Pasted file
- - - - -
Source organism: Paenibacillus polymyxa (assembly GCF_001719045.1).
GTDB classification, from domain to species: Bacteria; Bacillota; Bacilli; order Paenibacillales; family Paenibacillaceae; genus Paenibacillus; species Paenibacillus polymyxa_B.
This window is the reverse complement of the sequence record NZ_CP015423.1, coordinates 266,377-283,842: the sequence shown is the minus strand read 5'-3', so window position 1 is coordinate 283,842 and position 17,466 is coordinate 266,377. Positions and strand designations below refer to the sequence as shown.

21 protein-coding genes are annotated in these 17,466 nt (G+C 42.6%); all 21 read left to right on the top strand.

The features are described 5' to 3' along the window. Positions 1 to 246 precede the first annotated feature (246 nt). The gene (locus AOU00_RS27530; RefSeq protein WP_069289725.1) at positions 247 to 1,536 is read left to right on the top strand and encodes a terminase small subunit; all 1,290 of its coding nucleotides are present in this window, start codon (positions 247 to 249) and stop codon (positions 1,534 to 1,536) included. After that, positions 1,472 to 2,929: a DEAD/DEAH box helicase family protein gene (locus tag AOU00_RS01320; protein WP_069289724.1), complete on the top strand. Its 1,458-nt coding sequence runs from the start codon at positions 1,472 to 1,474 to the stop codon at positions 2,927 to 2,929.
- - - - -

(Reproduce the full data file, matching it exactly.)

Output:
Source organism: Paenibacillus polymyxa (assembly GCF_001719045.1).
GTDB classification, from domain to species: Bacteria; Bacillota; Bacilli; order Paenibacillales; family Paenibacillaceae; genus Paenibacillus; species Paenibacillus polymyxa_B.
This window is the reverse complement of the sequence record NZ_CP015423.1, coordinates 266,377-283,842: the sequence shown is the minus strand read 5'-3', so window position 1 is coordinate 283,842 and position 17,466 is coordinate 266,377. Positions and strand designations below refer to the sequence as shown.

21 protein-coding genes are annotated in these 17,466 nt (G+C 42.6%); all 21 read left to right on the top strand.

The features are described 5' to 3' along the window. Positions 1 to 246 precede the first annotated feature (246 nt). The gene (locus AOU00_RS27530; RefSeq protein WP_069289725.1) at positions 247 to 1,536 is read left to right on the top strand and encodes a terminase small subunit; all 1,290 of its coding nucleotides are present in this window, start codon (positions 247 to 249) and stop codon (positions 1,534 to 1,536) included. After that, positions 1,472 to 2,929: a DEAD/DEAH box helicase family protein gene (locus tag AOU00_RS01320; protein WP_069289724.1), complete on the top strand. Its 1,458-nt coding sequence runs from the start codon at positions 1,472 to 1,474 to the stop codon at positions 2,927 to 2,929.